Education, From The Capitol To The Classroom

Preschool Pilot Program Gains Traction As Planning Begins

Teacher Janet Craig helps students identify colors during at pre-kindergarten camp at Maple Elementary in Avon, Ind.

Kyle Stokes

Teacher Janet Craig helps students identify colors during at pre-kindergarten camp at Maple Elementary in Avon, Ind.

The major planning stages of the state’s preschool pilot program are getting underway this month.

The program the General Assembly passed into law this past session does not go into affect until next summer, but this month the Family and Social Services Administration is announcing participating counties, a legislative summer study committee focusing on the program is holding its first meeting, and fundraising efforts are beginning.

The FSSA plans to select in mid-July the five counties selected to participate in the program, after 18 eligible counties submitted applications. Within the counties chosen, money will go straight to families with income at or below 127 percent of the federal poverty level (around $30,000 for a family of four). They then enroll their child in an already existing preschool program, whether its at public schools, charter schools, or child care facilities ranked a Level 3 or 4 on the Paths to Quality scale.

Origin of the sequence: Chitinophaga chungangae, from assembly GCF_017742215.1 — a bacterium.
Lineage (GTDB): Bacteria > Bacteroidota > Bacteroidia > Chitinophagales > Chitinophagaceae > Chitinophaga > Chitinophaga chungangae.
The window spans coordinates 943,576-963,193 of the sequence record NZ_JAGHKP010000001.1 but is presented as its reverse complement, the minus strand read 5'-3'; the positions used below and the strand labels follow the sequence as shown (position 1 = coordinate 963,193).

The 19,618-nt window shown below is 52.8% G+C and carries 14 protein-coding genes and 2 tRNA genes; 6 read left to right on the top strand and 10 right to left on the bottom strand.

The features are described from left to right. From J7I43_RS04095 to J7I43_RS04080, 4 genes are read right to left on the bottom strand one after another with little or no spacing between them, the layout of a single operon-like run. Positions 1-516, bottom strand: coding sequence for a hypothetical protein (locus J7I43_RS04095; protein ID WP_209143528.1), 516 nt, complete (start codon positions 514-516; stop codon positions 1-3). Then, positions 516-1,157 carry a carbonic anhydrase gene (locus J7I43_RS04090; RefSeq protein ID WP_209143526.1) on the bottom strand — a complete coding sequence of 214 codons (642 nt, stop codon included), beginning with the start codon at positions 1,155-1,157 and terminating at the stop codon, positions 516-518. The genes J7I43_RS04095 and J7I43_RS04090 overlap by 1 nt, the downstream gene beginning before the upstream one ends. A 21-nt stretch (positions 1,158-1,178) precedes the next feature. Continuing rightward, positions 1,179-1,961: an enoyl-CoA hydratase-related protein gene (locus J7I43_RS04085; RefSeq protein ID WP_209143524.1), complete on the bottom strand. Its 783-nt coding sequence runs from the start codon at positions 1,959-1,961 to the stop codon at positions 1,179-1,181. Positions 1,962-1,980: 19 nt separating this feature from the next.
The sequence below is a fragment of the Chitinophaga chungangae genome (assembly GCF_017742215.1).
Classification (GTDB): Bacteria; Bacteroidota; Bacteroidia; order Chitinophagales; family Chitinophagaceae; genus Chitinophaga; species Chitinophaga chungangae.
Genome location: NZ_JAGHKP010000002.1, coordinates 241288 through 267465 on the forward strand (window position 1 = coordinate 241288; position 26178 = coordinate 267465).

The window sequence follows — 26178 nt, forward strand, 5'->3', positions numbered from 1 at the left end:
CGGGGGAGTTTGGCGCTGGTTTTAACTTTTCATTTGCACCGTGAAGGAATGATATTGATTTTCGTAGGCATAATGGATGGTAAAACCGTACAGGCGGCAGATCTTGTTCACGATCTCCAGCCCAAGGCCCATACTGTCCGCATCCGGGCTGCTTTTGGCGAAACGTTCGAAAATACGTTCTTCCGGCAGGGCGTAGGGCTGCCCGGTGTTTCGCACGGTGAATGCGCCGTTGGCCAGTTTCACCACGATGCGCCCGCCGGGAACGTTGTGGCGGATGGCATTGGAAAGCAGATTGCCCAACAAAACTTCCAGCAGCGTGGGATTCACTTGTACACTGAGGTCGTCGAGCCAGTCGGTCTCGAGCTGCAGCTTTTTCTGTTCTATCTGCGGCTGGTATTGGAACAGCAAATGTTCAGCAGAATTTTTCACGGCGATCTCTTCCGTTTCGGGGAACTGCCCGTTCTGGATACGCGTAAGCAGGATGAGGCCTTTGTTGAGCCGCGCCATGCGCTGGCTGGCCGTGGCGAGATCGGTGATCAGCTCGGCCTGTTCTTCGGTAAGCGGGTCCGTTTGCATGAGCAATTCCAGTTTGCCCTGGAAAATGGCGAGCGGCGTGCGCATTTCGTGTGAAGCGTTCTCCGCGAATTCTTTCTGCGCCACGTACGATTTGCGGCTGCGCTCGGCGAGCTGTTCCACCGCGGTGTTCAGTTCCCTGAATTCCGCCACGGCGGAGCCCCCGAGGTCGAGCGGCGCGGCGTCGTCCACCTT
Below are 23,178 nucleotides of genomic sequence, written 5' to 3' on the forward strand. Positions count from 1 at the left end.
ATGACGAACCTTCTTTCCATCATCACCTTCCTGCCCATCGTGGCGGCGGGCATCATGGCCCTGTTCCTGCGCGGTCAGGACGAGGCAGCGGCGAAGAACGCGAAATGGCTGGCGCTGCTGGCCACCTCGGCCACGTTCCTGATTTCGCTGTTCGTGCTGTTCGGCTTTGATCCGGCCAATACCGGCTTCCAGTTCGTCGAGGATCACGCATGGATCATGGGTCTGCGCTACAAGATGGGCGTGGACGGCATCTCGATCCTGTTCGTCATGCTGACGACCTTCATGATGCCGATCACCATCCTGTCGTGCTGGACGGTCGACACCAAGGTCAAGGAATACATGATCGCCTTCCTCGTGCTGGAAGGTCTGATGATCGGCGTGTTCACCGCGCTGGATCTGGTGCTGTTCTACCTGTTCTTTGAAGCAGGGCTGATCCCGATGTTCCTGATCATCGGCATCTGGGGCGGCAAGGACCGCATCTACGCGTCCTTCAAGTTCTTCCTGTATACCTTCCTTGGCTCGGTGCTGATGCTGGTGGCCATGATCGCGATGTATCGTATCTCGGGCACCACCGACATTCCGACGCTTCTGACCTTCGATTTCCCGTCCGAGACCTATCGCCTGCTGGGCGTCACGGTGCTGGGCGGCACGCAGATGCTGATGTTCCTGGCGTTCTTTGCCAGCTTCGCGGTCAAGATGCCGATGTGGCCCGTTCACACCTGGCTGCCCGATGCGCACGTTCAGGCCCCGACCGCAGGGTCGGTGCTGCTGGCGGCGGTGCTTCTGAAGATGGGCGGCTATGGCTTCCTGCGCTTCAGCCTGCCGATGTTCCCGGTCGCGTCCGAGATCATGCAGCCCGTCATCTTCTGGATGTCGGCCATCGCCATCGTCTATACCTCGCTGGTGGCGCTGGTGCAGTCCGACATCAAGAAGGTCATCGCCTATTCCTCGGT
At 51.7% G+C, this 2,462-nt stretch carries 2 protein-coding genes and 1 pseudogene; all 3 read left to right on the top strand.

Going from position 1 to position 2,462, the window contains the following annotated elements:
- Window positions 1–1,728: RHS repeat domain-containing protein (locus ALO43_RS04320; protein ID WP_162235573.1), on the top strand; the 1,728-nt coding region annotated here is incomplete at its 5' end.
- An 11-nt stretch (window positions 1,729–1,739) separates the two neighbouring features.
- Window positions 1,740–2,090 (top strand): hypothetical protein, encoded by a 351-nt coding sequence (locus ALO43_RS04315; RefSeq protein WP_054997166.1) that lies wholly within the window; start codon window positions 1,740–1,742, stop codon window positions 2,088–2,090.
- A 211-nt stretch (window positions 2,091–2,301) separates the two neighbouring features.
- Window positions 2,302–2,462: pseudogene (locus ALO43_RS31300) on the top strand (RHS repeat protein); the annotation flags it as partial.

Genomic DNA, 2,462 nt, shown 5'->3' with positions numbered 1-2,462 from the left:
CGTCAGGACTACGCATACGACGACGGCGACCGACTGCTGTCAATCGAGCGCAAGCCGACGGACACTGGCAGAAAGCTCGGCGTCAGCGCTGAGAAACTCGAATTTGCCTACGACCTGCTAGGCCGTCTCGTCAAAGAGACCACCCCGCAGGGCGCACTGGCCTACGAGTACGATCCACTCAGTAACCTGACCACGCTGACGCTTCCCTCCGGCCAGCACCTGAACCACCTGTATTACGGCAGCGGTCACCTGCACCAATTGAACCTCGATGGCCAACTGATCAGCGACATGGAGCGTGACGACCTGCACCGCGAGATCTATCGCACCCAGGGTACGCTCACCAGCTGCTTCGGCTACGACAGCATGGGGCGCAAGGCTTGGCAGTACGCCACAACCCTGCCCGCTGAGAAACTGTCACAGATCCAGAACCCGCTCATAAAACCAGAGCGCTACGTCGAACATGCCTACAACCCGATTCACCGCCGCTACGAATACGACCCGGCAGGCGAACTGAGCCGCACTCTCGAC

The education summer study committee will exclusively look at the program and how it can function in the future. Some of the items expected to be on their agenda is studying what accountability measures other states use for preschool, funding of a more widespread program, tools for parents of children enrolled in the program and the economic benefits of early learning programs.

Fundraising also begins this month for the $1 million to $5 million in private matching funds that is part of the program’s budget. The FSSA is appropriating an additional $10 million. The private matching funds will go straight to families who then choose what provider to use, and no stipulations can be on that money.

All of this will continue throughout the year as the program and its participants continue the planning process.


  • Lauron

    The money will not go straight to families. The money follows eligible families to whichever eligible program they select for their child, but the funds go directly to the provider of choice.

About StateImpact

StateImpact seeks to inform and engage local communities with broadcast and online news focused on how state government decisions affect your lives.
Learn More »